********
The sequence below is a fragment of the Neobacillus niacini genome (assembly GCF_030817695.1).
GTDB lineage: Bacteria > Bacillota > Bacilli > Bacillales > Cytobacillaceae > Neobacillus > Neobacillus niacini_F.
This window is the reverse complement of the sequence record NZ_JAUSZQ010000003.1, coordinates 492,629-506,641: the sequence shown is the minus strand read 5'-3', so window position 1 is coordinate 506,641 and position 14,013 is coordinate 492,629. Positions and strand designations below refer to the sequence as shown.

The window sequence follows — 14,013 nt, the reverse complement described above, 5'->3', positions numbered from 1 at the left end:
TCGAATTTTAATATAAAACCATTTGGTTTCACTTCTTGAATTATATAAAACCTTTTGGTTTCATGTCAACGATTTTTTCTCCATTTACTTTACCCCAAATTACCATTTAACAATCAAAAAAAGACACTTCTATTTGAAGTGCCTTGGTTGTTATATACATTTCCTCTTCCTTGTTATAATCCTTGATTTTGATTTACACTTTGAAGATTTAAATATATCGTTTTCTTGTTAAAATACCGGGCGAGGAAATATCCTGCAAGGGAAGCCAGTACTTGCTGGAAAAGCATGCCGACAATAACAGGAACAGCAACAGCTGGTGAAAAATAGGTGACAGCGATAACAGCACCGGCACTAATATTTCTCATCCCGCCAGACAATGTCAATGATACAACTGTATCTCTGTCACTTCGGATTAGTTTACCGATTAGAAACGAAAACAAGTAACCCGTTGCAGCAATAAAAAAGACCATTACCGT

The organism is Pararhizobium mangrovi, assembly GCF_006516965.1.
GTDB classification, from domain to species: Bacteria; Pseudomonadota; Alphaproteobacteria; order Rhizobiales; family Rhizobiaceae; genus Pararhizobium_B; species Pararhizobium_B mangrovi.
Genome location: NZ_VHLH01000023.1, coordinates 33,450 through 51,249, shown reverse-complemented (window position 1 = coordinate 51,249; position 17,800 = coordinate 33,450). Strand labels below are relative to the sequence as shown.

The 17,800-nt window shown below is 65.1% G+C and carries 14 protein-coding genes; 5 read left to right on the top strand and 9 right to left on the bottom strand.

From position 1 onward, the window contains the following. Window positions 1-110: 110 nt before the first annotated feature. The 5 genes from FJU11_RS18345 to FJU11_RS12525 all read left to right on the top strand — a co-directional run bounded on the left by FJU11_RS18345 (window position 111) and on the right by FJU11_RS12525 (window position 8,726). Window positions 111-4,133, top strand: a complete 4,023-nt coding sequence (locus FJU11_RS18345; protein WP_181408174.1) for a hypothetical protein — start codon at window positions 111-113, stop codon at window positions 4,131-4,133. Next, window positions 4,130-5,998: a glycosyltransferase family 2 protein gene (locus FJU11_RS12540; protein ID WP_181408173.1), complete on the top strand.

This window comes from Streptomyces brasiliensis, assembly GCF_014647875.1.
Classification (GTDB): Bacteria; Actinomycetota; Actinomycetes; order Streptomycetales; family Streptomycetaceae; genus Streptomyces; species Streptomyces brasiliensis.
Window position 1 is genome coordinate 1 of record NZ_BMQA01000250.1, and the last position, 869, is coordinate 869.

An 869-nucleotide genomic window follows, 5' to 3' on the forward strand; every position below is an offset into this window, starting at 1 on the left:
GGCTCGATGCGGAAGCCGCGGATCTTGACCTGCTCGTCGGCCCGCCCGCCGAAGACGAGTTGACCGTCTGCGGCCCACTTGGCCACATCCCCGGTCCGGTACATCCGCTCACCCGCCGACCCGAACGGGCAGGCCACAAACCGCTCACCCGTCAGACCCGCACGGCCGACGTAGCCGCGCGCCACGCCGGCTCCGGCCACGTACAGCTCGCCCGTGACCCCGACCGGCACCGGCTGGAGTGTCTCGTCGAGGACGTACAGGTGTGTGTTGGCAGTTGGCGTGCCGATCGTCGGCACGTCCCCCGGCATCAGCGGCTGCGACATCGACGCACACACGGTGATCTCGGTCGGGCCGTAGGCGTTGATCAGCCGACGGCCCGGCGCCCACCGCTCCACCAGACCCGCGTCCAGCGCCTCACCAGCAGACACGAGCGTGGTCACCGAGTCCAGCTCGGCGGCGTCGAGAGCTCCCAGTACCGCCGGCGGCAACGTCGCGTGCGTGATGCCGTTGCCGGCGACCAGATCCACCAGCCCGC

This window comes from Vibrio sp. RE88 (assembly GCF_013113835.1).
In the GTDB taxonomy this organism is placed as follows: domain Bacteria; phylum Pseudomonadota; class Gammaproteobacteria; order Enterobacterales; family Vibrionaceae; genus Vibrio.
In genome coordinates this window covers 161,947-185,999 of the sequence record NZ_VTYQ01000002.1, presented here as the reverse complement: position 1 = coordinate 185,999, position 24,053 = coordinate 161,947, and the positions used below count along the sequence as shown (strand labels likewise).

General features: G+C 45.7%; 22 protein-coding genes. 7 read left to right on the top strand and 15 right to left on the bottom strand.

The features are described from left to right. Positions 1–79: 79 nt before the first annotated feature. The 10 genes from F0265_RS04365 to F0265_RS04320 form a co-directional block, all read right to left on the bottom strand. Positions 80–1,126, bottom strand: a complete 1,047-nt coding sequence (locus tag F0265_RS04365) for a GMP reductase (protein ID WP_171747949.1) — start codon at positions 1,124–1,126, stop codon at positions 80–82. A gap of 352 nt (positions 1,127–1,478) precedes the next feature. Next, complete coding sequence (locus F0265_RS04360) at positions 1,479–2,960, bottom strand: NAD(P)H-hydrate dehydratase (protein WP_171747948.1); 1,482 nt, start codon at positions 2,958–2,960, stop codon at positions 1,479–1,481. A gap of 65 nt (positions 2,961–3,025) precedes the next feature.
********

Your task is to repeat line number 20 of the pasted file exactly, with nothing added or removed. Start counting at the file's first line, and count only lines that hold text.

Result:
The features are described from left to right. Positions 1–79: 79 nt before the first annotated feature. The 10 genes from F0265_RS04365 to F0265_RS04320 form a co-directional block, all read right to left on the bottom strand. Positions 80–1,126, bottom strand: a complete 1,047-nt coding sequence (locus tag F0265_RS04365) for a GMP reductase (protein ID WP_171747949.1) — start codon at positions 1,124–1,126, stop codon at positions 80–82. A gap of 352 nt (positions 1,127–1,478) precedes the next feature. Next, complete coding sequence (locus F0265_RS04360) at positions 1,479–2,960, bottom strand: NAD(P)H-hydrate dehydratase (protein WP_171747948.1); 1,482 nt, start codon at positions 2,958–2,960, stop codon at positions 1,479–1,481. A gap of 65 nt (positions 2,961–3,025) precedes the next feature.